10. What motivates (or demotivates) you?
  11. What can I do to best support you?
  12. What can I do more of or less of as your manager?
  13. What might tempt you to leave?

 

Positioning for the Future

In conclusion, stay interviews permit employers to communicate clearly the value employees bring to the company and, in return, invite employees to share with the supervisor what motivates them, what engages them, and what might be done to engage them even more. When we help our clients articulate this value, it positions them for future opportunities within that company. And, if you are in a supervisory position like me, you may want to take 20 to 30 minutes and ask your employees a few of these questions. Most likely you might learn something about retaining staff.

 

References

Abrashoff, D. M. (2012). It's Your ship: Management techniques from the best damn ship in the navy (10th Ed.). New York, NY: Grand Central Publishing.

Gallup Research. (2015). State of the American manager: Analytics and advice for leaders. Retrieved from https://www.gallup.com/services/182216/state-american-manager-report.aspx

Society for Human Resource Management. (2019). How to conduct stay interviews: Core features and advantages. Retrieved from https://www.shrm.org/resourcesandtools/tools-and-samples/hr-forms/pages/stayinterviewquestions.aspx

 


 

Jim PeacockJim Peacock is the Principal of Peak-Careers Consulting offering professional development for career practitioners / coaches through workshops and online discussion-based seminars. He is a LinkedIn strategist, career coaching, and blogger. For over 11 years he was Director of the Advising & Career Center at a community college, over a decade as a high school counselor, and since February 2012 has been full time with Peak-Careers. He is a Certified Career Services Provider (CCSP) and Global Career Development Facilitator (GCDF). A two-time President of Maine Career Development Association, in 2007 he received the Outstanding Career Practitioner Award from National Career Development Association. He is member of the NCDA Training & Education Council. He also wishes to thank Lydia Sy, Managing Director for Central Maine Manpower, for her insight and resources as he prepared this article. He can be reached at https://peak-careers.com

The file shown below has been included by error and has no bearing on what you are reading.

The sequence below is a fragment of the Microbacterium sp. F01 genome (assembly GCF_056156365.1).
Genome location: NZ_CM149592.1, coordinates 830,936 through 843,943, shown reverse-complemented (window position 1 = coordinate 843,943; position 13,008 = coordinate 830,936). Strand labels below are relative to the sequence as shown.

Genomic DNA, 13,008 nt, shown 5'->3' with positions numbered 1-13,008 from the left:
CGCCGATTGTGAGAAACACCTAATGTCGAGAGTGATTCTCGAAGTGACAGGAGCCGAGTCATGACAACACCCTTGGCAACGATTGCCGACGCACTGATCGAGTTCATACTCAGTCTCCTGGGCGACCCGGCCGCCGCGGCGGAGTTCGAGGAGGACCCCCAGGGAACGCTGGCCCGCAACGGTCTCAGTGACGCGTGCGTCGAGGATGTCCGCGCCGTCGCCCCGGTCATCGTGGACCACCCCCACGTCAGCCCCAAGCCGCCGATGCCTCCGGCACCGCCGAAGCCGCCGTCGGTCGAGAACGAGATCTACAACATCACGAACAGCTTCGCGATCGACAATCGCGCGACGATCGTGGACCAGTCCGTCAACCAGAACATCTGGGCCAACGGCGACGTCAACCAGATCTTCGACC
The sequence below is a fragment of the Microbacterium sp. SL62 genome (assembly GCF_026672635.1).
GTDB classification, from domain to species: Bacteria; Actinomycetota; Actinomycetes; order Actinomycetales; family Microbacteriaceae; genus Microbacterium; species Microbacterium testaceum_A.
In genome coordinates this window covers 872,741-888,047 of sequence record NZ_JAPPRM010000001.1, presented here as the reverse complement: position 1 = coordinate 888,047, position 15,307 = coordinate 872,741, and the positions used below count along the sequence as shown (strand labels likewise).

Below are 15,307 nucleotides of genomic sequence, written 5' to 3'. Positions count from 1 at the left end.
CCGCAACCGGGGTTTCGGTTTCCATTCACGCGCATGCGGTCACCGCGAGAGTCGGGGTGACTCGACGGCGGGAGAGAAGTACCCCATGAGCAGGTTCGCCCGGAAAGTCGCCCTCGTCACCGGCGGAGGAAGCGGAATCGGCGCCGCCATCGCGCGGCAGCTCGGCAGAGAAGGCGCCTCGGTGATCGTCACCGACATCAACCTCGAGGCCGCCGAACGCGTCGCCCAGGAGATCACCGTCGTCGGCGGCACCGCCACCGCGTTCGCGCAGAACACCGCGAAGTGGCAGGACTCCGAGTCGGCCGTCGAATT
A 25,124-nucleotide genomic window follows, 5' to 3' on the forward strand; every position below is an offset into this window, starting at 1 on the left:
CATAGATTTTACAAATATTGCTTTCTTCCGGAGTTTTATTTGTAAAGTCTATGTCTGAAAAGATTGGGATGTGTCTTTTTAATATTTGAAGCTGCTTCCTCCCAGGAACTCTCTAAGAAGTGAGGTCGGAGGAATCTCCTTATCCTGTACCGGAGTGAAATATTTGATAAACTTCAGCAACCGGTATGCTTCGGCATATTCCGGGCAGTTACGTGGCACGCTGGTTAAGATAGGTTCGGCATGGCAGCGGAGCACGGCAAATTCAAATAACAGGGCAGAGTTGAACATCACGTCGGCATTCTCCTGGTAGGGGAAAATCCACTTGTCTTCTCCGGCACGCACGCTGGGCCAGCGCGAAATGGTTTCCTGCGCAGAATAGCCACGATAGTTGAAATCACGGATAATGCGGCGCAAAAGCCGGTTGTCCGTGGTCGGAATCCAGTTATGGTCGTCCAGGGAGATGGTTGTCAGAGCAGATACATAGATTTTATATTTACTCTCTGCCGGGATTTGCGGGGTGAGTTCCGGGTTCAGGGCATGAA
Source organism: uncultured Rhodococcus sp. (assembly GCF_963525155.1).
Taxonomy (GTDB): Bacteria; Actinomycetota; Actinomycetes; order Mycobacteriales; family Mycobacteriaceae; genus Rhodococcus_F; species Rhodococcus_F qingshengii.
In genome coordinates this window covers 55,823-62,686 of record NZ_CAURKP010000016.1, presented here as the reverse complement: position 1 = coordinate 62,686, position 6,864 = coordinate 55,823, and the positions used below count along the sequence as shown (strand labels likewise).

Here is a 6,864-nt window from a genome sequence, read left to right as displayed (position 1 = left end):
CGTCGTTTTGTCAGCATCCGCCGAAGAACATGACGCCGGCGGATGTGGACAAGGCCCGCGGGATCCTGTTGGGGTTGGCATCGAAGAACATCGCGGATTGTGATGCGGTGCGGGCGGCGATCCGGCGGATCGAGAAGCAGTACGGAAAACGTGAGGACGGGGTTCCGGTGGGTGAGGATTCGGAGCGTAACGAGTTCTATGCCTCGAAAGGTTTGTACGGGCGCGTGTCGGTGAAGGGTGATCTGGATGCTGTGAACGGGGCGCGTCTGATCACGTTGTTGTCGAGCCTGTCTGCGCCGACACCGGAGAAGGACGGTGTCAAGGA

JimPeacock@Peak-Careers.com

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7 Comments

Maggie McCormick on Friday 03/01/2019 at 06:03PM wrote:

Excellent article, Jim! I agree 100%!

Jim Peacock on Saturday 03/02/2019 at 11:26AM wrote:

Thank you Maggie. This is a great concept and as noted, I use it with my V.A. to make sure I am listening to her needs.

Jane Finkle on Sunday 03/03/2019 at 01:42PM wrote:

Very good article!

Paul Timmins on Monday 03/04/2019 at 10:57PM wrote:

Thanks for sharing, Jim. I love the questions on the SHRM list -- very appropriate and thought-provoking.

Joe Smith on Tuesday 03/05/2019 at 10:45AM wrote:

Great article Jim. Thanks for your insights.

Jim Peacock on Tuesday 03/05/2019 at 11:28AM wrote:

Thank you Jane, Paul, and Joe. So glad you found value in it.

Leigh Mundhenk, PhD on Friday 03/08/2019 at 03:07PM wrote:

Jim, this is a terrific article! Very timely in a workplace that needs good strategies for retaining good employees.

Disclaimer: The opinions expressed in the comments shown above are those of the individual comment authors and do not reflect the opinions of this organization.